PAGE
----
|New York University
|New York University
|University of Colorado, Boulder
Allison Pease is Interim Provost and Vice President of Academic Affairs. Before serving as Interim Provost, Dr. Pease served as Associate Provost for Institutional Effectiveness, Associate to the Provost for Faculty, Interim Dean of Undergraduate Studies, Chair of English, and Director of Gender Studies. She is passionate about John Jay as a place of opportunity and transformation for students, faculty, and staff. Among her accomplishments at John Jay she led the creation of the English B.A. and the Gender Studies B.A., established sophomore advising in the majors, helped create CUNY’s first ACE program at John Jay, established the college’s Teaching and Learning Center, co-authored the 2019 Vision for Undergraduate Student Success, led the 2020-2025 Strategic Planning process, co-lead the initiative to create the Seven Principles for a Culturally Responsive, Inclusive and Anti-Racist Curriculum, and is currently leading John Jay’s Middle States reaccreditation process.
Interim Provost Pease earned her Ph.D. from New York University and joined John Jay in 1998. She holds the rank of Professor of English. She is a scholar of modernist literature and culture (1870-1940) and the author of Modernism, Mass Culture, and the Aesthetics of Obscenity (Cambridge UP, 2000), Modernism, Feminism, and the Culture of Boredom (Cambridge UP, 2012), the coauthor of Modernism, Sex, and Gender (Bloomsbury 2018) and the editor of the Cambridge Companion to To the Lighthouse (Cambridge UP, 2014). Her body of work questions the center from the margins whether through the lens of how the new genre of written pornography in the eighteenth-century challenged burgeoning aesthetic theories, and therefore elite class values; how women's boredom in the twentieth-century challenged the patriarchal status quo; or how theories of marginalized sexual and gender identities have reshaped modernist studies.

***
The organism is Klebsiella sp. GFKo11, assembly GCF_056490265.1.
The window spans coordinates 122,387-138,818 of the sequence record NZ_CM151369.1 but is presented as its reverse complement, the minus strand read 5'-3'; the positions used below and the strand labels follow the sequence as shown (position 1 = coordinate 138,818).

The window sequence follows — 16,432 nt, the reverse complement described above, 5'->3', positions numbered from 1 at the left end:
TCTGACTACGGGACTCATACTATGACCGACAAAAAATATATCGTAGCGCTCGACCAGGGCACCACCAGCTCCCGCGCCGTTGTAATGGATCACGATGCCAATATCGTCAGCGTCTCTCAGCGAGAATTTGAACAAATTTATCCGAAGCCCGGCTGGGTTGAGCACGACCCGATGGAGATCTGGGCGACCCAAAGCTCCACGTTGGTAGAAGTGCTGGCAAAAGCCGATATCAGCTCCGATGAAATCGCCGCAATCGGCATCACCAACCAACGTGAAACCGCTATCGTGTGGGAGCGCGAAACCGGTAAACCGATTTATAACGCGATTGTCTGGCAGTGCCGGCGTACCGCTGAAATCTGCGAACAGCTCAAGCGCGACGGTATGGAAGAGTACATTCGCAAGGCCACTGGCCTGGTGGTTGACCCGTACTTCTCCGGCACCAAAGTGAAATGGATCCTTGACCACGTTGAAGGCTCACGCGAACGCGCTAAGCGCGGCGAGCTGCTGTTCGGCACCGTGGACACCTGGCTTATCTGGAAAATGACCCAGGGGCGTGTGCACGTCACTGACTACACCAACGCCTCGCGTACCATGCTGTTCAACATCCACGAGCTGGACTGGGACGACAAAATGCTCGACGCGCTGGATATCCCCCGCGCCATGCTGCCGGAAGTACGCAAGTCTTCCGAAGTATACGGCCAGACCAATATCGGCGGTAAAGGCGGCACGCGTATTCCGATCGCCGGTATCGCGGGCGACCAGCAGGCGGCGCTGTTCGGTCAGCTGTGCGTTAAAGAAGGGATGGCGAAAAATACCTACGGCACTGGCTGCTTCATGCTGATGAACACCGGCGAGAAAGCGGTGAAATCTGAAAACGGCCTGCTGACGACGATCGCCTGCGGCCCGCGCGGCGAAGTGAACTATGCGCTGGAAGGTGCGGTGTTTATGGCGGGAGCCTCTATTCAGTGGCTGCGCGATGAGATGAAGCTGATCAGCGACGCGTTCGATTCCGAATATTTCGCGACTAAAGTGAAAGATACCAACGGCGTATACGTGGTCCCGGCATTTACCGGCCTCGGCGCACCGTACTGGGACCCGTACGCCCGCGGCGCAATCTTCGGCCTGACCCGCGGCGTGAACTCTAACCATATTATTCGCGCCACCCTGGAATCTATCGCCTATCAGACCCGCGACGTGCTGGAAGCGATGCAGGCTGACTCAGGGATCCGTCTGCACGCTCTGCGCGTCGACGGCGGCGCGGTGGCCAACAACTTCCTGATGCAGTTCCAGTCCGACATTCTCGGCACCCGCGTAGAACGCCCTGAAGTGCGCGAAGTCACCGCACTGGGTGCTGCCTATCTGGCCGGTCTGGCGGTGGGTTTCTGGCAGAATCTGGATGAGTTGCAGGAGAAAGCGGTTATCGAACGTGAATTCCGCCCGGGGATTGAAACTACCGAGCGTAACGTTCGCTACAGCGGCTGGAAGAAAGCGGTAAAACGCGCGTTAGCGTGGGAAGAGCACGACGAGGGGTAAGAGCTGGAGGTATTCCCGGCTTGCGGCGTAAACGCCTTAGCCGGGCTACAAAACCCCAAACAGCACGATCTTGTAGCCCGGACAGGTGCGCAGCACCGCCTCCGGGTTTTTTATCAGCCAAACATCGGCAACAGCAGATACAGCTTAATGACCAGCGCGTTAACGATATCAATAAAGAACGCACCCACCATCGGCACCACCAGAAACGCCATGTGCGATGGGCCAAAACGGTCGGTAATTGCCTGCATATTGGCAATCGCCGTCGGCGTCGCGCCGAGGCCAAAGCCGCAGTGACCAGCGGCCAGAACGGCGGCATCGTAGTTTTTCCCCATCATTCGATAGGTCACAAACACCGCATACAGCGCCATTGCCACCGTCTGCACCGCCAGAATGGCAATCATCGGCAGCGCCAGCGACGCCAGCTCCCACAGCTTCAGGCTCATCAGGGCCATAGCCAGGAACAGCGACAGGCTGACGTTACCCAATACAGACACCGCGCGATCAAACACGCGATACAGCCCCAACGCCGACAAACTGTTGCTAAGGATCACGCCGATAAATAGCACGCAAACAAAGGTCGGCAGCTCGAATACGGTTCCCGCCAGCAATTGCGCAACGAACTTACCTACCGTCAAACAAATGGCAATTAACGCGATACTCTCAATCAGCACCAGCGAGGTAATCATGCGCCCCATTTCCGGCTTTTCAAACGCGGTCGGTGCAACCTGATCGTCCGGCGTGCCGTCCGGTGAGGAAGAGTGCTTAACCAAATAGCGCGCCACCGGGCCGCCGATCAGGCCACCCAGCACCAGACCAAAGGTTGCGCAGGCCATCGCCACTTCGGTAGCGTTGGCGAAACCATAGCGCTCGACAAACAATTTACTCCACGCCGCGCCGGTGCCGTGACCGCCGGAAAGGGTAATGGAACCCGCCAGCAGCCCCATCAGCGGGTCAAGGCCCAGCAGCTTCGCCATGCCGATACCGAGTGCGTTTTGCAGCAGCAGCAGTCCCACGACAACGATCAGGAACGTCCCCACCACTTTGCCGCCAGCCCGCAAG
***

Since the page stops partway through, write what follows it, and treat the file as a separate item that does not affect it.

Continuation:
Literature Courses: African-American Poetry, Justice by the Book, Selfhood and Modernity, Black Futures (Honors Thesis), Masculinities after Feminism (Honors Thesis), Lesbian Literature of the Twentieth Century, Modernity and Consciousness (graduate seminar), Twentieth-Century Literature, Twentieth-Century American Literature and Alcohol (McNair Thesis), Modern Japanese Fiction (resulting in one Honors thesis), Post-Colonial Indian Literature and Theory (resulting in two Honors theses), Introduction to Literary Studies, Text and Context: African Colonial and Post-Colonial Literature, The Idea of the Heroine, Gender in Literature, New Fiction, The Literature of Crime and Punishment, American Literature, Modern European and Post-Colonial Literature, The Nineteenth-Century Novel: London and the Urban Experience, Literature of the Industrial Revolution, Literary Interpretation.
Interdisciplinary, Gender Studies, and Humanities Courses: Introduction to Gender Studies, Representations of Race and Ethnicity in the United States (PhD and undergraduate level), The Idea of the Heroine, Memory, Intellectual Heroes of the Twentieth Century, Love and Social Law, History of Sexual Attitudes in the United States, Heroes of our Time: Indigenous Political Reformers, Humanities IV: 1850-present, Humanities III: 1600-1850, New York as a Cultural Environment.
Writing Courses: English 101, Writing Workshop II, Writing Workshop I, Translating Experience into the Essay, Elements of Writing.
Modernist Studies Association
Allison Pease is a scholar of modernist literature and culture (1890-1945). Her body of work questions the center from the margins whether through the lens of how pornography interrogates aesthetic, and therefore elite class values; how women's boredom challenges the patriarchal status quo; or how theories of marginalized sexual and gender identities have reshaped modernist studies. In her first book, Modernism, Mass Culture, and the Aesthetics of Obscenity, Pease traces the shared history and cultural politics of aesthetic theory and pornography from the late eighteenth- to the early twentieth century, demonstrating how sexually explicit representations come to be recognized as art in the twentieth century. In Modernism, Feminism, and the Culture of Boredom she argues that representations of women's boredom at a time when women were marching in the streets for the right to vote critiqued the constraints of women's lives, and their lack of access to the cultural privileges of individualism. Most recently in Modernism, Sex, and Gender, she and Celia Marshik show how second-wave feminist scholarship, queer theory, and African-American critiques have reshaped how modernism is read, taught, and understood.